Even after two Fox journalists were killed by Russian soldiers while documenting Russia’s invasion of Ukraine, Tucker maintained his pro-Russian, pro-Putin stance! Furthermore, Fox’s arguments were repeated by the Russian news agency RIA Vavosti and Tsargrad, a pro-Putin television programme founded with the support of John Hanick, a former Fox producer (Stuart A. Thompson, “How Russian Media Uses Fox,” New York Times, 15 April 22).
Is “treason” a strong enough word? “Calling Tucker a traitor misses the point,” adds another observer (Zeeshan Aleem, “Real Reason Tucker Carlson Supports Russia,” MSNBC, 28 Feb 22). Carlson may not be a traitor, but he “wants the United States to become more like Russia”–its elites, all White, all autocratic, most without a touch of “wokeness,” and no sissy, low-testosterone men or government, as Aleem points out. The dispute over his motivations (giving Tucker some wiggle room) is still going on. Despite this, he and Fox keep polluting the well.
Perhaps you aren’t familiar with Carlson because you aren’t a Fox fan. “White, elderly, and Trump supporters” make up the majority of Fox viewers. Is it a hopeless task to expect those viewers to emerge from their cocoon? There is some reason to be optimistic. An experiment was conducted by two social scientists. They paid 304 Fox customers $15 per hour to watch at least 7 hours of CNN each week instead of their typical Fox viewing. They went along with it. A significant number of people, at least 10%, changed their minds. They no longer believed the conflict was caused by Ukraine or the United States, or that vaccines were harmful or unneeded (David Brockman, University of California, Berkeley, and Joshua Kalla, Yale, “Fox News Viewers Paid to Watch CNN,” The Guardian, 11 April 22).
The majority of viewers returned to their former behaviours after the experiment. This echo chamber, though, isn’t just about Tucker Carlson. Fox has discovered and will continue to find people who will do its bidding. Rupert Murdoch, the 91-year-old Fox owner who is “rich” at least $US40 billion, is the Rasputin behind the voice. He is a magnate who was born in Australia. Wendy Deng Wenge, Murdoch’s third wife, educated at Guanyzhou University in the People’s Republic of China. Their marriage took place only 17 days after his second wife filed for divorce. (Is it any surprise that he and Donald Trump were such close friends?) Murdoch, a backer of Trump for President in 2024, influences the minds (and souls?) of a sizable portion of the American television audience. Other Fox right-wingers, such as Hannity, Ingraham, and Bartiromo, have aided him.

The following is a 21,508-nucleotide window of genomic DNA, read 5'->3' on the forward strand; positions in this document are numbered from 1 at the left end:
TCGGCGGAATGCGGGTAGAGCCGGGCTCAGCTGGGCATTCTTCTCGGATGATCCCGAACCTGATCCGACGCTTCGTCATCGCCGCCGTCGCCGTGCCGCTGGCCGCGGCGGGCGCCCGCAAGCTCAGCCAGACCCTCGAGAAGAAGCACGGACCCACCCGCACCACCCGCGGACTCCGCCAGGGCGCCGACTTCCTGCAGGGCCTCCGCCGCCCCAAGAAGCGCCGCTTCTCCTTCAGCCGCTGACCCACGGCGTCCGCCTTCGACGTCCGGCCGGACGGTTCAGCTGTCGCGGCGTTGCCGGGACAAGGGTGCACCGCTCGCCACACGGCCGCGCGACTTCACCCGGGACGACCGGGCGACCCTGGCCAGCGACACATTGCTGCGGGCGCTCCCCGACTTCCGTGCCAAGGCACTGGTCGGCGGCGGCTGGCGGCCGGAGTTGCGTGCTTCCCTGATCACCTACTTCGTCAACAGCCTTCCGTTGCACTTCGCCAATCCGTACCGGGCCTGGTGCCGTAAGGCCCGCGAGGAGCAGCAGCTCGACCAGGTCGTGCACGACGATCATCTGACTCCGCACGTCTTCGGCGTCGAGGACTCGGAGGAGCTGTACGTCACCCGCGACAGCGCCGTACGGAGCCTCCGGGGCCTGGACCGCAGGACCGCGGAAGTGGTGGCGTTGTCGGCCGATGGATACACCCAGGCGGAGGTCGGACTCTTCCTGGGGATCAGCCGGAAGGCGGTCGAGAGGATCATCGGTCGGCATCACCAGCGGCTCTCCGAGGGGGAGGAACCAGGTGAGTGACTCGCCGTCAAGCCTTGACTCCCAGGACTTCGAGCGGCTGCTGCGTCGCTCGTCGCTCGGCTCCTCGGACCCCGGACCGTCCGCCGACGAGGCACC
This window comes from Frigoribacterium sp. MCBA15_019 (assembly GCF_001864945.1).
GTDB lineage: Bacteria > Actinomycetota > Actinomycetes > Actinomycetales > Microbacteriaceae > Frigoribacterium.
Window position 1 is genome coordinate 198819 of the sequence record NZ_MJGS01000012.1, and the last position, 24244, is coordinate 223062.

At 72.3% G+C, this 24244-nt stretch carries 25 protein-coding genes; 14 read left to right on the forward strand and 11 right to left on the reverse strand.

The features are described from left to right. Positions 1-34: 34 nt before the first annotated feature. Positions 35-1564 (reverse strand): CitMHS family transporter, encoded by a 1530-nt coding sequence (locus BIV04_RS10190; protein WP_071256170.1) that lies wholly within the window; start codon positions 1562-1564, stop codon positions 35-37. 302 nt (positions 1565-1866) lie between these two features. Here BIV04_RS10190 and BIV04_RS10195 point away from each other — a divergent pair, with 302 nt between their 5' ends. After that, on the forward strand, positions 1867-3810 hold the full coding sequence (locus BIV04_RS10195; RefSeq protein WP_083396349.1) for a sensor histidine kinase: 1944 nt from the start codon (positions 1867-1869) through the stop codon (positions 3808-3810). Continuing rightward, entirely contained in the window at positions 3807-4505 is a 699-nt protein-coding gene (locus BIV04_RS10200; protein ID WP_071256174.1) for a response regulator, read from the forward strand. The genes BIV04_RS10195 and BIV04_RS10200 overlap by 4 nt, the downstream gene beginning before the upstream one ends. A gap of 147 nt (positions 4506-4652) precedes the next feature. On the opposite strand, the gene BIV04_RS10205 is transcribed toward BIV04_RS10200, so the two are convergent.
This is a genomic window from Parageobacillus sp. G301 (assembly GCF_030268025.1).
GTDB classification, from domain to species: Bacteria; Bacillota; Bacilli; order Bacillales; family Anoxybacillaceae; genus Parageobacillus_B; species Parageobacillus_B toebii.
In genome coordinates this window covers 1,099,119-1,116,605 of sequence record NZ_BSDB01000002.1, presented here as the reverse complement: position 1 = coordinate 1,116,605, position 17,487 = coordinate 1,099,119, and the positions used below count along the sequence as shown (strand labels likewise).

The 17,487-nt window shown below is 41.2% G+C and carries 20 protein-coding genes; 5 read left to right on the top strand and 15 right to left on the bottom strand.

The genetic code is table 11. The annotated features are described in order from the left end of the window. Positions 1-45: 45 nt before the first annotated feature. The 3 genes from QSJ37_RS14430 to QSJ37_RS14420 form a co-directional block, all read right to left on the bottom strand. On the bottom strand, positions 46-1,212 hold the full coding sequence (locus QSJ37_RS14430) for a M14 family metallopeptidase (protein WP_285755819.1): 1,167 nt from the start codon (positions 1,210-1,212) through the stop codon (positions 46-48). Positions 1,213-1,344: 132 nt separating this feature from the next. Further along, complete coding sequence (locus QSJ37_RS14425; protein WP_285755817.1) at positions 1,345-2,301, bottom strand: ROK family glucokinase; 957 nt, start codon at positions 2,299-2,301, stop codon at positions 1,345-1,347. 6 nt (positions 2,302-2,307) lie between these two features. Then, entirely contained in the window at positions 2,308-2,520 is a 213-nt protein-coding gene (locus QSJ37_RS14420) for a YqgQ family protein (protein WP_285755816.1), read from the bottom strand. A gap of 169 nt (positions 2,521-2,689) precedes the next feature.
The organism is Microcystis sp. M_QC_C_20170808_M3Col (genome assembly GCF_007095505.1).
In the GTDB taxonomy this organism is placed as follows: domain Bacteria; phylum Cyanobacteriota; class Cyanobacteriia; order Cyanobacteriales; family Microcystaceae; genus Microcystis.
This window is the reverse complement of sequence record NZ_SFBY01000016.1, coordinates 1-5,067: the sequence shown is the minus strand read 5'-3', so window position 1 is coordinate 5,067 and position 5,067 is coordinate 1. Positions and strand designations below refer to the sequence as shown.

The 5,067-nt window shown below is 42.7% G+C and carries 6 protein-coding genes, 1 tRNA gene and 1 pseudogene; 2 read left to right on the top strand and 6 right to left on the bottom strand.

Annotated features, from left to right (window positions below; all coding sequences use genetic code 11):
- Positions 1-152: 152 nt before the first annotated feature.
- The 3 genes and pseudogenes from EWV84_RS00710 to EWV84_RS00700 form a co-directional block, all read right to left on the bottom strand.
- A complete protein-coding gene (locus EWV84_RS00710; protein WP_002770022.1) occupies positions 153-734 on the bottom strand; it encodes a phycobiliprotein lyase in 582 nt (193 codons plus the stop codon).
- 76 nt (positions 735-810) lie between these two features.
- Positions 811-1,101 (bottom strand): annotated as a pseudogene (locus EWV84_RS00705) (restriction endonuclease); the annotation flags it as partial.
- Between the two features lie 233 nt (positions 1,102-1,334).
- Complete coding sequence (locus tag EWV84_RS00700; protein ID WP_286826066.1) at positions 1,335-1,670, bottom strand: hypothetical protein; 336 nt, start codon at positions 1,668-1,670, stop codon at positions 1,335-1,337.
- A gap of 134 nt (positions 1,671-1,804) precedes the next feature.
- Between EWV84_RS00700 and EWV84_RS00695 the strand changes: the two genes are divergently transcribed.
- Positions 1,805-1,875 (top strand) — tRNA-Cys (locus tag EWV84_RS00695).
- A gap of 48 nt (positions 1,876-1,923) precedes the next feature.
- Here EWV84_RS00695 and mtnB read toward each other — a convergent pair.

“Government exaggerates deaths by COVID (really, figures are understated); and/or “Government is hiding up deaths from vaccines;” and/or “vaccines cause infertility”–all incorrect (Kaiser Family Foundation Study: “Fox Viewers Likely to Believe Falsehoods,” Associated Press, 16 Nov 21). As you might anticipate, true believers (i.e., Fox viewers) are mostly Republicans. “No other source comes close to matching Fox’s appeal among Republicans,” according to John Gramlich in “Five Facts About Fox,” Pew Research, April 8, 20.
This is the problem for the rest of us. We are now facing the danger of nuclear war—many believe it is becoming more likely as Putin appears increasingly desperate. Meanwhile, one of America’s major political parties, the Republicans, and its preferred television network, Fox, are collaborating with the enemy. Many of these deceived viewers are friends and family members of ours. How do we get in touch with them? We’re not going to give up.
Will enough of them, like Chris Wallace and a few others, repent? Will more Fox watchers notice the inconsistency? Will they be able to comprehend how they’ve been used? Will they revert to being good Americans? Will people change their minds before it’s too late—in November 2022—and “vote the rascals out?” The fate of America as we know it, and indeed the fate of the entire globe, is in jeopardy.